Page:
[This is the twelfth in a series of sermons in interpreting America in the 21st century in light of the Book of Revelation. The series will continue, monthly for about two years.]
Shalom Mennonite Congregation—January 20, 2013—Revelation 15:1–16:21
We seem to get mixed messages about love. Jesus was asked to identify the greatest commandment—it’s the call to love, he said. Probably if we were asked what was the most important emphasis for Martin Luther King, we’d say it was love. He called one of his most famous books, Strength to Love.
And yet it also seems that love is kind of looked down upon. It certainly doesn’t seem to come up much when we talk about social policy and social problems, gun violence, economic inequality, terrorism, climate change. When we talk about social issues we tend to use “realistic” language—power, coercion, justifiable violence, finding a seat at the table, self-interest, just desserts.
Love may seem sentimental, naïve, emotional, soft. Nice for life on a personal level (perhaps), but not very central to negotiating social life, not very central to the work of social justice and social order.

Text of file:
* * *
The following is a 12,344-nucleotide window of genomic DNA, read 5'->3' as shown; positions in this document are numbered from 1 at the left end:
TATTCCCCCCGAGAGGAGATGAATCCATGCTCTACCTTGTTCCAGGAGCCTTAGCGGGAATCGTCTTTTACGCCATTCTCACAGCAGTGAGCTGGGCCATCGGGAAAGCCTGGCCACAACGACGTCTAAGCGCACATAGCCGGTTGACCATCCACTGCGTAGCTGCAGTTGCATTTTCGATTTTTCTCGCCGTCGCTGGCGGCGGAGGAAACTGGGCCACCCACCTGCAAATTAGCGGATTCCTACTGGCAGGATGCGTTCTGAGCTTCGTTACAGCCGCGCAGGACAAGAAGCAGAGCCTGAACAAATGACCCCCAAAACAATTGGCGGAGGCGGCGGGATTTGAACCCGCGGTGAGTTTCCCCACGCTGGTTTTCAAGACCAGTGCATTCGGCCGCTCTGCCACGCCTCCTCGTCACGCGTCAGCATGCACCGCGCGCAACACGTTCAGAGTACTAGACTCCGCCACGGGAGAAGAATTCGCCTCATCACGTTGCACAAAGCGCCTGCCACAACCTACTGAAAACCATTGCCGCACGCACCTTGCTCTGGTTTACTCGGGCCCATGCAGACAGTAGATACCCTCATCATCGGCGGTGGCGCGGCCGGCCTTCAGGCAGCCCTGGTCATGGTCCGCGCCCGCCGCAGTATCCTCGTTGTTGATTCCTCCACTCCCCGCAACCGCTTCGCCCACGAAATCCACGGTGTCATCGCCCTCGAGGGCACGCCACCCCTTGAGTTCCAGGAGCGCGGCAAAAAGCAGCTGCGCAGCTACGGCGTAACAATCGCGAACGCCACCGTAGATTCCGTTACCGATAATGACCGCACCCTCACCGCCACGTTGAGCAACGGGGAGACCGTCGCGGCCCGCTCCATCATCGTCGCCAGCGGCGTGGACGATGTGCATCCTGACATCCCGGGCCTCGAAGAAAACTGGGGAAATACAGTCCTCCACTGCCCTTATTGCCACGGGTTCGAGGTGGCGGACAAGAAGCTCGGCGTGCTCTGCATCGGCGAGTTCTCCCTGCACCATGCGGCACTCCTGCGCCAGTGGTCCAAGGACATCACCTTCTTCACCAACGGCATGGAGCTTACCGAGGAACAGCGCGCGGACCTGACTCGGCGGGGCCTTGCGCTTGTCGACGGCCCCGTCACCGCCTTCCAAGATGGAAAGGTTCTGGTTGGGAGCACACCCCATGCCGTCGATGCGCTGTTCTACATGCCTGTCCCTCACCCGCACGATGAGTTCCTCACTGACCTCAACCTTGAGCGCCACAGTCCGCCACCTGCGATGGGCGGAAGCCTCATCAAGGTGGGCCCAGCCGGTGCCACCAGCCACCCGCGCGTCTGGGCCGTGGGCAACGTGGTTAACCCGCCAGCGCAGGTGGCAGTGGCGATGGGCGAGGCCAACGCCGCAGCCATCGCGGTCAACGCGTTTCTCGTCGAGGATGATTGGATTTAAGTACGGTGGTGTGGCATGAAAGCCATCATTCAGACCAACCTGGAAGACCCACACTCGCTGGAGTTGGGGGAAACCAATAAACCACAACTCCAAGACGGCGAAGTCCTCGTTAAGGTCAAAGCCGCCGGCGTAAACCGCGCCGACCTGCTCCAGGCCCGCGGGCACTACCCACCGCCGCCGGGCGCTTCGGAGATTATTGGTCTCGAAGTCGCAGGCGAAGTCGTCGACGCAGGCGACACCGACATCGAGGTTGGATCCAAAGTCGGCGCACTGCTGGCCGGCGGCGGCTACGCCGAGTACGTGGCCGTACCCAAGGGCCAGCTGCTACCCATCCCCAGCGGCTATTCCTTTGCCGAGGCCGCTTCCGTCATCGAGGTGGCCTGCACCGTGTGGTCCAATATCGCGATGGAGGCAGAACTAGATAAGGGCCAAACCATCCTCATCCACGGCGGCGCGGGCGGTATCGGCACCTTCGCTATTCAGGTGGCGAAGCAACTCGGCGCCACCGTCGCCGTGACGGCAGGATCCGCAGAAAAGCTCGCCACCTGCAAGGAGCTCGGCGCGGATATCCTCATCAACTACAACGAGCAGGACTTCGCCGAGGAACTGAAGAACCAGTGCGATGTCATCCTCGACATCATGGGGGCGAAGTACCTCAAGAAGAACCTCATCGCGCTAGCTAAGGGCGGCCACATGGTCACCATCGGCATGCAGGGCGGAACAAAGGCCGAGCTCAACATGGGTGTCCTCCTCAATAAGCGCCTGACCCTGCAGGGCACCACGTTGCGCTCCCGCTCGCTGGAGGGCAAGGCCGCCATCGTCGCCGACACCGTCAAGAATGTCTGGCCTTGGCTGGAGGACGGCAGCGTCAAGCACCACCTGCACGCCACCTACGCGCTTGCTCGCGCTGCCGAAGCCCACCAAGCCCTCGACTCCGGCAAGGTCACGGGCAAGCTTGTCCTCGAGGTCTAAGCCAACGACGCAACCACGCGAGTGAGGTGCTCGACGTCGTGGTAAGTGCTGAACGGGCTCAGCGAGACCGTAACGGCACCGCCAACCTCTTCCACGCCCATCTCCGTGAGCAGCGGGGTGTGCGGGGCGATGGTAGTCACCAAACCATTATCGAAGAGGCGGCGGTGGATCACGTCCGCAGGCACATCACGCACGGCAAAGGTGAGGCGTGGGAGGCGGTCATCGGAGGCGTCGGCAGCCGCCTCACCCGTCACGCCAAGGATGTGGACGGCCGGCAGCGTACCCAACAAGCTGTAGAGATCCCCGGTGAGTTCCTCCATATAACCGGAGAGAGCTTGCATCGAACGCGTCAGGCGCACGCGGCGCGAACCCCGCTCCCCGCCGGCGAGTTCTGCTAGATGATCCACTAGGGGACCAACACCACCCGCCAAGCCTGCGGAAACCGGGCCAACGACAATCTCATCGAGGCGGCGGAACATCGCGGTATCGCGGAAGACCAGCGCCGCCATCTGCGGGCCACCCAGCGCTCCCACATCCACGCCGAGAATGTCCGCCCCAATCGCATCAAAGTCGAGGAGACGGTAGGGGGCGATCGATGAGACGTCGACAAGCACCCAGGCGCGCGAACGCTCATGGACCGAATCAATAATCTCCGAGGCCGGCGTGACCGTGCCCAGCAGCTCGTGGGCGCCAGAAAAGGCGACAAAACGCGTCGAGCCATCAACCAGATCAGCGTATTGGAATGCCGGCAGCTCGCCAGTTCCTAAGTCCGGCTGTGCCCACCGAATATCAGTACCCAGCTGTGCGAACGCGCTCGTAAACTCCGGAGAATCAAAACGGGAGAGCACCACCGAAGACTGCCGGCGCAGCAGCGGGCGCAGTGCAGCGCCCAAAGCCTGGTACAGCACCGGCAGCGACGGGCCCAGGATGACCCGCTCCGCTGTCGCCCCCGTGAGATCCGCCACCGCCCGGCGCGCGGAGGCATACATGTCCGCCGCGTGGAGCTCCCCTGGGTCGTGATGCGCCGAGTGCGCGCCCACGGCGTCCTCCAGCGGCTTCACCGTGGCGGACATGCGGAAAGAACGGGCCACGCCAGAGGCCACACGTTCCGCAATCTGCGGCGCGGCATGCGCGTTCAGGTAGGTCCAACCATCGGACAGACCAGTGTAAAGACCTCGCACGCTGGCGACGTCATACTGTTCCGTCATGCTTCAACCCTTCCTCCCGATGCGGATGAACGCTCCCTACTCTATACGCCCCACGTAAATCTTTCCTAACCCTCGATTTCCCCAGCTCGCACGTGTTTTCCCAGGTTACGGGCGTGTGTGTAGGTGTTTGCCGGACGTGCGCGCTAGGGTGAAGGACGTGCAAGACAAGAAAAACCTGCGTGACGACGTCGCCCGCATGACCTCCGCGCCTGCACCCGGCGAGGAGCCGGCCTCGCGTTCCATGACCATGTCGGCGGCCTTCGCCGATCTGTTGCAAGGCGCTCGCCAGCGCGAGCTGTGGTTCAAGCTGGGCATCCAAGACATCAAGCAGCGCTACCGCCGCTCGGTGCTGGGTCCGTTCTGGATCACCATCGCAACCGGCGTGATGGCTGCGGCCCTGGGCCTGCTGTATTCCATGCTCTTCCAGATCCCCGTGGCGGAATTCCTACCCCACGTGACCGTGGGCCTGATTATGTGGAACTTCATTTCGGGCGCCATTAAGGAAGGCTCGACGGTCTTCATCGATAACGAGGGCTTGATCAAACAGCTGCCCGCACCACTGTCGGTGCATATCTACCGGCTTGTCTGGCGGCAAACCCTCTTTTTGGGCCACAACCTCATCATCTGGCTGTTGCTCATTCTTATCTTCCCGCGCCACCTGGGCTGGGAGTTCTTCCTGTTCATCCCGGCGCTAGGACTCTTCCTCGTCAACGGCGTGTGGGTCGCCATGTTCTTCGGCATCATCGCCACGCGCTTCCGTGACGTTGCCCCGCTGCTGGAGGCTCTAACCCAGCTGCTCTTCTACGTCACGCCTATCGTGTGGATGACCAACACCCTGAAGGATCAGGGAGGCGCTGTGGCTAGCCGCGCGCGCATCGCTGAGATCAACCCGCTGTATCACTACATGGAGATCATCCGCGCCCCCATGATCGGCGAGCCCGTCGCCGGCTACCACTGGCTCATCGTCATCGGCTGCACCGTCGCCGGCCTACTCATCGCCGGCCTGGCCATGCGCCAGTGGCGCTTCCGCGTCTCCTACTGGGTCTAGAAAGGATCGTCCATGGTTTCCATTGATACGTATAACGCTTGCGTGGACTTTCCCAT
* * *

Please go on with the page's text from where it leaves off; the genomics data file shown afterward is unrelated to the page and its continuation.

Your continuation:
I’ve read a couple of books that bear this out. Michael Burleigh in his book on World War II, Moral Combat, and Jean Bethke Elshtein in her book on the American wars in Afghanistan and Iraq, Just War Against Terror, both write about values and moral standards—but neither devote any space to talk about love. In the “real world,” love is irrelevant it would seem. But is it? Have the violent strategies with which the “realists” deal with conflict and wrongdoing actually worked to enhance human life?
I think this is a challenging question—given all the terrible things that go on in our world. I wonder if the book of Revelation gives us any insights about love and social life? What would you guess I think? Let me read a portion of Revelation—a passage that may not seem to say much about love—chapters 15 and 16, and then you can see what I will pull out of the hat. Read the rest of this entry »